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- Thomas Wingfold, Curate - 40/90 -


any direction for its confirmation or dissolution. He would not look in at her windows, but what seeds of comfort he could find, he would scatter wide, and hope that some of them might fall into her garden.

When he raised his head on the Sunday from kneeling, with heart honest, devout, and neighbourly, in the pulpit before the sermon, and cast his eyes round his congregation, they rested first, for one moment and no more, upon the same pallid and troubled countenance whose reflection had so often of late looked out from the magic mirror of his memory; the next, they flitted across the satisfied, healthy, handsome, clever face of her cousin, behind which plainly sat a conscience well-to-do, in an easy chair; the third, they saw and fled the peevish autumnal visage of Mrs. Ramshorn; the next, they roved a little, then rested on the draper's good-humoured disc, on the white forehead of which brooded a cloud of thoughtfulness. Last of all they sought the free seats, and found the faces of both the dwarfs. It was the first time he had seen Rachel's there, and it struck him that it expressed greater suffering than he had read in it before. She ought rather to be in bed than in church, he thought. But the same seemed the case with her uncle's countenance also; and with that came the conclusion that the pulpit was a wonderful watch-tower whence to study human nature; that people lay bare more of their real nature and condition to the man in the pulpit than they know--even before the sermon. Their faces have fallen into the shape of their minds, for the church has an isolating as well as congregating power, and no passing emotion moulds them to an evanescent show. When Polwarth spoke to a friend, the suffering melted in issuing radiance; when he sat thus quiescent, patient endurance was the first thing to be read on his countenance. This flashed through the curate's mind in the moments ere he began to speak, and with it came afresh the feeling--one that is, yet ought not to be sad--that no one of all these hearts could give summer-weather to another. The tears rose in his eyes as he gazed, and his heart swelled towards his own flesh and blood, as if his spirit would break forth in a torrent of ministering tenderness and comfort. Then he made haste to speak lest he should become unable. As usual his voice trembled at first, but rose into strength as his earnestness found way. This is a good deal like what he said:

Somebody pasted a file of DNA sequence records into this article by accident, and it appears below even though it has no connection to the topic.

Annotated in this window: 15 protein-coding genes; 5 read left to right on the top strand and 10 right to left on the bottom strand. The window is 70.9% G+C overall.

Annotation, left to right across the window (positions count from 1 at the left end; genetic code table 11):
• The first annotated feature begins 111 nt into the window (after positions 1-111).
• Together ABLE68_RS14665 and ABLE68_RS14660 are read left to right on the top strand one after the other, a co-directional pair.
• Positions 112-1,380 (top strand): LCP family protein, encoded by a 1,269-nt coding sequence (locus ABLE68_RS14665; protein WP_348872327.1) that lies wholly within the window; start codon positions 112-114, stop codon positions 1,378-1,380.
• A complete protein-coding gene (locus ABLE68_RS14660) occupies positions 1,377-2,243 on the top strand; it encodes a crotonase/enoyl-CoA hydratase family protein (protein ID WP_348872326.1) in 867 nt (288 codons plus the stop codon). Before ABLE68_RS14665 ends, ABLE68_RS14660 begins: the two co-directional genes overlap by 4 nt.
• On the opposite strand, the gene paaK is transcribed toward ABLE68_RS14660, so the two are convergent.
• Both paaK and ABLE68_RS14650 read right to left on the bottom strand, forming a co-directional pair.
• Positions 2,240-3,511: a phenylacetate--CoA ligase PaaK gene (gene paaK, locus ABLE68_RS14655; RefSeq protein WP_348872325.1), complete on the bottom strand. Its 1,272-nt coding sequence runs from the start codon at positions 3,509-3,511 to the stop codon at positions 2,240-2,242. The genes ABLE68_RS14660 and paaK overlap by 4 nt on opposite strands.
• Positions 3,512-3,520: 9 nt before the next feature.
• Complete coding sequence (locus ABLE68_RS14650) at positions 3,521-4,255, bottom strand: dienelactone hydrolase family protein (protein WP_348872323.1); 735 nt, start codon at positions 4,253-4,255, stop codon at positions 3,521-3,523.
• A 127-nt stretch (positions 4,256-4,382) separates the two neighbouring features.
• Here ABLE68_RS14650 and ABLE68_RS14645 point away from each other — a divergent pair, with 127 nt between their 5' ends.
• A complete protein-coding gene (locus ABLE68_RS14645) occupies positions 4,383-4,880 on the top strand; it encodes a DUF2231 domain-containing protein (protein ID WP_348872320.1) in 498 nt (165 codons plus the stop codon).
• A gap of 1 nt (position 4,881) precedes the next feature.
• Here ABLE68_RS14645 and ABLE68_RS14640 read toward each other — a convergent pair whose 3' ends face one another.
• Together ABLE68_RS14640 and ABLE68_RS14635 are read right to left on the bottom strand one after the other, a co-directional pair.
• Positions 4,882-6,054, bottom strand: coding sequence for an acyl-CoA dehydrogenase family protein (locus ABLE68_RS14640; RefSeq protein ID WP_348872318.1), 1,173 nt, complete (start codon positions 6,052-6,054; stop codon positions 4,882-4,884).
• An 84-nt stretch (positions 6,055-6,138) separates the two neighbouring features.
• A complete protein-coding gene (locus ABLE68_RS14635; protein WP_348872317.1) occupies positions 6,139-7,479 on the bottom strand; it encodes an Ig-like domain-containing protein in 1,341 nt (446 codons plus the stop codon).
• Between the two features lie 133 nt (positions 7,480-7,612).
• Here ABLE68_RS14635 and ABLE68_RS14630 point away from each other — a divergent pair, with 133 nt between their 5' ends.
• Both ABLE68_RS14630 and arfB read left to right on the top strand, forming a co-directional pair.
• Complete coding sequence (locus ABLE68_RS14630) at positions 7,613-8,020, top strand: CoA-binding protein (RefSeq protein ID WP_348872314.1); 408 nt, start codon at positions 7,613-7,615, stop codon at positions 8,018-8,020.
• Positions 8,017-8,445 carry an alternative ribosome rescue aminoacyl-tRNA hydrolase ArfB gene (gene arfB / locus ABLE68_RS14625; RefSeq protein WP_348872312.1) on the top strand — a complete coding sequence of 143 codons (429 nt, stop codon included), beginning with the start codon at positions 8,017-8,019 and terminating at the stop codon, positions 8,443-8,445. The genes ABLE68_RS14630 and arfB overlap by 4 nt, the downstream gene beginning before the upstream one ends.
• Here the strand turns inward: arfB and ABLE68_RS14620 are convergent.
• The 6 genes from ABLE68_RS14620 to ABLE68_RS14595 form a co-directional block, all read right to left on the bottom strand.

"The marvellous man who is reported to have appeared in Palestine, teaching and preaching, seems to have suffered far more from sympathy with the inward sorrows of his race than from pity for their bodily pains. These last, could he not have swept from the earth with a word? and yet it seems to have been mostly, if not indeed always, only in answer to prayer that he healed them, and that for the sake of some deeper, some spiritual healing that should go with the bodily cure. It could not be for the dead man whom he was about to call from the tomb, that his tears flowed. What source could they have but compassion and pitiful sympathy for the sorrows of the dead man's sisters and friends who had not the inward joy that sustained himself, and the thought of all the pains and heartaches of those that looked in the face of death--the meanings of love--torn generations, the blackness of bereavement that had stormed through the ever changing world of human hearts since first man had been made in the image of his Father? Yet are there far more terrible troubles than this death--which I trust can only part, not keep apart. There is the weight of conscious wrong being and wrong doing--that is the gravestone that needs to be rolled away ere a man can rise to life. Call to mind how Jesus used to forgive men's sins, thus lifting from their hearts the crushing load that paralyzed all their efforts. Recall the tenderness with which he received those from whom the religious of his day turned aside--the repentant women who wept sore-hearted from very love, the publicans who knew they were despised because they were despicable. With him they sought and found shelter. He was their saviour from the storm of human judgment and the biting frost of public opinion, even when that opinion and that judgment were re-echoed by the justice of their own hearts. He received them, and the life within them rose up, and the light shone--the conscious light of light, despite even of shame and self-reproach. If God be for us who can be against us? In his name they rose from the hell of their own hearts' condemnation, and went forth to do the truth in strength and hope. They heard and believed and obeyed his words. And of all words that ever were spoken, were ever words gentler, tenderer, humbler, lovelier--if true, or more arrogant, man-degrading, God-defying--if false, than these, concerning which, as his, I now desire to speak to you: 'Come unto me, all ye that labour and are heavy-laden, and I will give you rest. Take my yoke upon you, and learn of me; for I am meek and lowly in heart: and ye shall find rest unto your souls. For my yoke is easy, and my burden is light'?